AUTHOR VASUNDRA TAILOR DISCUSSES HER NEW NOVEL SHAPED BY A PROUD GUJARATI HERITAGE
She may have moved to Zimbabwe when she was a few weeks old in 1954 and migrated to the UK in 1977 after qualifying as a pharmacist to escape conflict there, but India-born Vasundra Tailor always remained connected to her roots.
Revisiting her ancestral mansion in Gujarat led the London-based author towards writing her debut novel The Secret of Elephants.
Her cross-continental story begins with a penniless protagonist trapped in a loveless marriage in Navsari in India, whilst caring for her young sick son, and living under the shadow of a crumbling ancestral mansion built by her grandfather. Then a mysterious letter from Zimbabwe addressed to her long-dead father sends her on a life-changing journey that opens the door to a past she never knew existed, and potentially holds the answers to an emotional family mystery spanning three generations.
She explores identity, heritage, and the power of family secrets in her new novel, which she discussed with Eastern Eye. The British Gujarati author also spoke about writing and being shaped by her heritage.
What is it that inspired you to write your debut novel?
The idea for my novel came from a visit to India in 2016. My sister and I took a walk to Golwad Street in Navsari to see the mansion that used to belong to my father. He had built it in 1954 and was immensely proud of it. It was still there, but after 62 years, was in a very dilapidated state. We were sad to see it like that. We climbed up to the top floor and knocked on the door. A lovely family invited us in when we explained our connection. Seeing the place brought back wonderful childhood memories of many good times spent there. Later, I began to wonder about the lives of families living in the building, and the germ of an idea began to form in my mind.
Tell us something about the story of your novel?
It is about a family torn apart by a shocking and secret event that occurs in 1950s India, and the uncovering of that secret in modern-day Zimbabwe. A young mother in Navsari discovers that the event, which destroyed the family connection, also caused untold misery down the generations. With her son, she travels to Harare in Zimbabwe. Her long-lost family welcomes her with open arms. But the disturbing discovery leaves her reeling and wondering if the damage can ever be repaired.
Are any of the situations or characters inspired by real life?
Yes, there are a few. One character in particular is inspired by someone in my own family.
What is your own favourite part or moment in the book?
A third of the way into the book, my protagonist stands up to her abusive husband for the first time. She does the same later in the story. I love the way she grows from being a subservient wife to a confident, self-assured, and decisive woman.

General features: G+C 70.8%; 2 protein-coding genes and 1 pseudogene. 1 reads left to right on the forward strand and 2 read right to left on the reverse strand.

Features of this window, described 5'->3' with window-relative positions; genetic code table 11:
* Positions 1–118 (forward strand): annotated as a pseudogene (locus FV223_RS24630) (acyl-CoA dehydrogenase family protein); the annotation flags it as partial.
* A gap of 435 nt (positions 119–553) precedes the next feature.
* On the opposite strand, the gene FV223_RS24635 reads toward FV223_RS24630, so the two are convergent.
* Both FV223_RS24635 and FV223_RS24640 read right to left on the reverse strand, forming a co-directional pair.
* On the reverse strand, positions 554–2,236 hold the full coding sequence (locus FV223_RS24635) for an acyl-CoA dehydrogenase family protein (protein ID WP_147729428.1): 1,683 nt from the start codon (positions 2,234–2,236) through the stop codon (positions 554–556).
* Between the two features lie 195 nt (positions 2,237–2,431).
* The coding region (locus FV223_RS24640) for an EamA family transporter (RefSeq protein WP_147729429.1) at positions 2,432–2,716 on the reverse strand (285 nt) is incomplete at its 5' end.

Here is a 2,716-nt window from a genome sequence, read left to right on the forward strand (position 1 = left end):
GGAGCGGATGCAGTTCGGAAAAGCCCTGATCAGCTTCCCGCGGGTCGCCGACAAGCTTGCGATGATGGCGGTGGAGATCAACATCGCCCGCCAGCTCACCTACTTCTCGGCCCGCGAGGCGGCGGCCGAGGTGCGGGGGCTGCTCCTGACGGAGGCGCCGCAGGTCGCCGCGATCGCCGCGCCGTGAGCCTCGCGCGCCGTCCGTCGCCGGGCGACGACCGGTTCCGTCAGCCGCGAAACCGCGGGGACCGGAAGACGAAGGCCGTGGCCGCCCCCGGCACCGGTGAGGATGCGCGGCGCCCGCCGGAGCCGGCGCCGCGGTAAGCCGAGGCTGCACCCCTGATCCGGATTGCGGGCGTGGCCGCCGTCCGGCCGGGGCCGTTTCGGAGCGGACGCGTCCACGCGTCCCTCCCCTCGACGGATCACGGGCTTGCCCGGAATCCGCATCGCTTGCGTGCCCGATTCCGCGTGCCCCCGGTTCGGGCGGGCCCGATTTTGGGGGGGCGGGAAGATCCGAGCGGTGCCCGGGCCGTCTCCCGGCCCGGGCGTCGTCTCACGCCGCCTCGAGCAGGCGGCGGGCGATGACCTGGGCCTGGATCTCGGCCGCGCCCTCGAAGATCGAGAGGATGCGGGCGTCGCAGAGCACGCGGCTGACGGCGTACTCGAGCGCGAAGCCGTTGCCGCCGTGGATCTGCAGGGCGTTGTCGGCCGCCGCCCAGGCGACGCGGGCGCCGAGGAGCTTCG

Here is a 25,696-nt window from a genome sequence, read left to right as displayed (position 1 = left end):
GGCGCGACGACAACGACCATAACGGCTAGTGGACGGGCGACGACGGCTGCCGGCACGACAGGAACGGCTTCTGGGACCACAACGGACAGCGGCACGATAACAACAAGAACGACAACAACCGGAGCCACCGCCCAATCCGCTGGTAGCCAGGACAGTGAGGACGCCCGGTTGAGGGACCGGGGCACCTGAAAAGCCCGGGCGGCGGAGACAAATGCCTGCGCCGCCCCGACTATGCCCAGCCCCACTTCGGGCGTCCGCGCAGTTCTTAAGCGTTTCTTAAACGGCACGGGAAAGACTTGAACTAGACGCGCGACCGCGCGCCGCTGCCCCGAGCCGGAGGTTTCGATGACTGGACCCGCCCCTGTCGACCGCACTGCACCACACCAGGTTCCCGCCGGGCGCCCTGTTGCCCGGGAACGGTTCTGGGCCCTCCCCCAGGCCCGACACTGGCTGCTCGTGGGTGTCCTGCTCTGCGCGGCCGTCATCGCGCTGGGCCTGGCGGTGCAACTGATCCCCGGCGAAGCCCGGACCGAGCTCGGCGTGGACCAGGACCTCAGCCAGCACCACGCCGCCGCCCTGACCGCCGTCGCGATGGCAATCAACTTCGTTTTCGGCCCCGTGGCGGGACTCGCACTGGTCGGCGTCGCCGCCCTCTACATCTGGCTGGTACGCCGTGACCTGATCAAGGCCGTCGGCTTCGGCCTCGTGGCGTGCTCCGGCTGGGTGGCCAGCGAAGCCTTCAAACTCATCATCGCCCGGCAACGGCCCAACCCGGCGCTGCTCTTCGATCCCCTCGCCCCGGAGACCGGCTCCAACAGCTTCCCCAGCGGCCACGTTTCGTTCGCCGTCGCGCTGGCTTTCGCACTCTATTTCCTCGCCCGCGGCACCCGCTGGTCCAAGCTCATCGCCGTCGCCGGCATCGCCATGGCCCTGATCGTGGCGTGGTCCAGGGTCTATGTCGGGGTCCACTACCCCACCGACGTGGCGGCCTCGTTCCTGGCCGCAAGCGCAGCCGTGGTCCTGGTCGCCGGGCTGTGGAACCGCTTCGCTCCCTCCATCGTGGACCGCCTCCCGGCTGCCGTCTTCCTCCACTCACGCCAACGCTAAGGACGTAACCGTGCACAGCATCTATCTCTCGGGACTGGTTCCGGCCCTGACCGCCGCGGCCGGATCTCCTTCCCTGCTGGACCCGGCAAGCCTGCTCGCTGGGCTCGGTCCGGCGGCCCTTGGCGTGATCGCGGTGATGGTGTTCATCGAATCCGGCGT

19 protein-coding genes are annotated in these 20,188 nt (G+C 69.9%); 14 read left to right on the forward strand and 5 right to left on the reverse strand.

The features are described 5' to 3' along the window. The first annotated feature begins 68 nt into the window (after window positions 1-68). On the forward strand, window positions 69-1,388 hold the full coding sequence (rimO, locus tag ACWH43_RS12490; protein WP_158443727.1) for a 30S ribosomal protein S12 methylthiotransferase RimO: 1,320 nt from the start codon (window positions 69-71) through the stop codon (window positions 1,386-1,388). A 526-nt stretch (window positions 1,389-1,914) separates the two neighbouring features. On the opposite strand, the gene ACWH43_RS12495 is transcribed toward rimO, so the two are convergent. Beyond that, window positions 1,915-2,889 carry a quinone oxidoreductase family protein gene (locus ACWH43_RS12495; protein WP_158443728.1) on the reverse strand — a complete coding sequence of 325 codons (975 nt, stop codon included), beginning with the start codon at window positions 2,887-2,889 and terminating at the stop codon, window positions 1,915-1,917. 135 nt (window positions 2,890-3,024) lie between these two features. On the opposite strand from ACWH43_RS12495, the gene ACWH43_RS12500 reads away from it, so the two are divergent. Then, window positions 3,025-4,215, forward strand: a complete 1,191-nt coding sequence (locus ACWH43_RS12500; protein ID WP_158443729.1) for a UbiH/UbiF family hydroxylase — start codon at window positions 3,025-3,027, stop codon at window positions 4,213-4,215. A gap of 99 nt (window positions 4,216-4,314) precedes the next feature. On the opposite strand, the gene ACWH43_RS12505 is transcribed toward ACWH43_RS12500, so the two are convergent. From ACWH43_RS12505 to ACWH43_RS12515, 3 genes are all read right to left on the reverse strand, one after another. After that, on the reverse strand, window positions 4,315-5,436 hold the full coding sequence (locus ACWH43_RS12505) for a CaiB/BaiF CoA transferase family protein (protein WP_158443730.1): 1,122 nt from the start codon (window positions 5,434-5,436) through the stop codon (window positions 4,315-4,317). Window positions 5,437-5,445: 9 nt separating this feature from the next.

What readers are you hoping connects with this story?
The story covers universal themes of family relationships, drama, love, loss, betrayal, and hope. So, I believe people of all ages will relate and connect to my characters. The novel is set in two locations – India and Zimbabwe. Readers from those two countries will identify with certain behaviours. And I also hope that those who do not know too much about these two places will enjoy the descriptions in the book and its plot.
How do you feel about your story being released out into the world?
I am thrilled. It’s a dream come true.
How much has your own heritage shaped you?
My Indian roots are very strong. I grew up in Zimbabwe, where the close-knit Gujarati community celebrated religious and cultural festivals throughout the year. Every afternoon I went to a Hindu Gujarati school, where we gained an understanding of the Indian identity and history. As a British Asian, I have happily assimilated the culture of this country, but my perspectives in life are shaped by my solid Indian upbringing.
What makes for a good story?
A good plot, likeable and relatable characters, drama, a bit of mystery or suspense, and intrigue.
What do you enjoy reading?
I have an eclectic taste and enjoy reading mysteries, thrillers, historical fiction, and any stories about human relationships between friends, enemies, family, or colleagues. I am a big fan of time slip novels that are based on real-life historical events.
Has a book greatly impacted you?
I read Jane Eyre by Charlotte Bronte when I was very young. To this day, the mad woman in the tower still gives me the shivers.
What can we expect next from you?
A second novel in the family drama genre. This time about a dual heritage woman living in London, who goes in search of her Indian roots. She travels to faraway countries and finally unravels the mysteries of her past and that of her father who suffered at the hands of his forebears.
What inspires you?
People who overcome extreme hardships and struggles to attain success in their lives. It’s moving and inspiring when someone works hard, never gives up, and finally achieves their goal.
Why should we pick up your novel?
Because it’s an intriguing tale about a believable character who travels from India to a distant country against all odds. My novel also provides a unique perspective on the lives of a small Indian community that experienced racism under an apartheid system in southern Africa.
Why do you love being a writer?
I’ve always loved words, and enjoy playing around with them, trying out new ones, forming good sentences and paragraphs. It’s fun to jot down ideas and expand them into a good story. When the piece of writing is complete, the sense of achievement is priceless. And when someone reads my words and wants to read more, I feel hugely elated. Creating characters and plotting their imaginary stories is why I love being a writer.
The Secret of Elephants by Vasundra Tailor is out September 1 (Lake Union), Paperback: £8.99